The drawback of using a language with a good interface to the OS

May 23, 2009

Python generally has a great interface to Unix; through various modules (not just os, but also things like socket, select, and so on) it exposes almost all of the generally useful APIs and does so in a way that is simultaneously Unixy and Pythonic. The best way of putting it is that everything just works, and just works the way you'd expect it to if you know the C-level API and Python.

(This is one reason that I have never been terribly energized about the ctypes module; the interface it gives you to whatever C library function you want is nowhere near as nice as Python's normal, native interfaces. It's hard to feel enthused about slogging through mud when I'm used to walking over grass, even if slogging through mud beats the heck out of not being able to get there at all.)

But I've discovered that all of this excellence has a little drawback for me. Python's interfaces are so good and so obvious that they have tempted me into not bothering to thoroughly read the documentation; I just look them up to make sure that they're there, maybe poke them a bit to see how they fit in with the rest of Python, and then assume that I'm done. I don't go on to the crucial next step: checking how they're different from the native Unix API.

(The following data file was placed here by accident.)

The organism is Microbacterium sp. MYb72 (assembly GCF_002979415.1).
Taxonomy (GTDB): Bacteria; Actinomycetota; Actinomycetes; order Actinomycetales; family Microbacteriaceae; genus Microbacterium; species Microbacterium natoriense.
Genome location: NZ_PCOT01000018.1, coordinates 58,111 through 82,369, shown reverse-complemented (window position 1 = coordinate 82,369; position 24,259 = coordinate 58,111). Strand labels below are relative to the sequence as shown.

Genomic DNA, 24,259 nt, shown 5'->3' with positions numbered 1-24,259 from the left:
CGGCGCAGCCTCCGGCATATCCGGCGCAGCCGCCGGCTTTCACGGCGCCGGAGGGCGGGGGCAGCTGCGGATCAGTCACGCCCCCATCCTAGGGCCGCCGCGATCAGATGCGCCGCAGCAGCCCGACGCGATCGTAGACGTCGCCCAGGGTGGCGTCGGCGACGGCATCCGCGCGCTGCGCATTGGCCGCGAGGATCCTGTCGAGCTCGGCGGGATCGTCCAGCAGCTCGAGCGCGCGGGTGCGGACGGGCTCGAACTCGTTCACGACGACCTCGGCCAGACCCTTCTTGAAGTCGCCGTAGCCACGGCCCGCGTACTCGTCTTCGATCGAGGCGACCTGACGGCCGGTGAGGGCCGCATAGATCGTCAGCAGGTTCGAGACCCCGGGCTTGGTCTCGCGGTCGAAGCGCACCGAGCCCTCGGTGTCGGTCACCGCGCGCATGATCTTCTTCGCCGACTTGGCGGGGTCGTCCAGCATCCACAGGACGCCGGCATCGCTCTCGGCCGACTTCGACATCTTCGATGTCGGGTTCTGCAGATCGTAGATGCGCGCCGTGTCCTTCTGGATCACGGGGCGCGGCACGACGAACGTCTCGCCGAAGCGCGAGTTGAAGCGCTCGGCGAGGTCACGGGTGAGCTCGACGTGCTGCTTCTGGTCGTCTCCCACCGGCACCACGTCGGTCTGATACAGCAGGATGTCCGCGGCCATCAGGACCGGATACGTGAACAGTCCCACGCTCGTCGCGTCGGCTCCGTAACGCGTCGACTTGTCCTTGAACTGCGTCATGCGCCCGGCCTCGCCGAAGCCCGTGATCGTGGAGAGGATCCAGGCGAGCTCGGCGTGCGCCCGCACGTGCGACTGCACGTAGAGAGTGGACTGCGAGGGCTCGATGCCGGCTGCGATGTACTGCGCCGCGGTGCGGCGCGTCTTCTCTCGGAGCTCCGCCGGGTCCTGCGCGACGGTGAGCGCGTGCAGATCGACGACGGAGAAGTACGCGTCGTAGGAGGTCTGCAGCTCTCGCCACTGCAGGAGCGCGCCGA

Usually I can get away with this, because the Python interface is just the same as the C level one. But sometimes there are important differences which I wind up missing, with unfortunate consequences. While I'm not sure that I'd have caught the differences if I paid better attention to the signal module's documentation, I'd at least feel better about the situation if I'd read the documentation carefully at the start and still missed it.

(While I don't think that this is a documentation bug as such, I do think that the Python documentation would be more usable if it highlighted any significant differences from the C-level Unix semantics. The signal module does do some highlighting, but it's not complete.)

Written on 23 May 2009.
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Last modified: Sat May 23 01:47:00 2009
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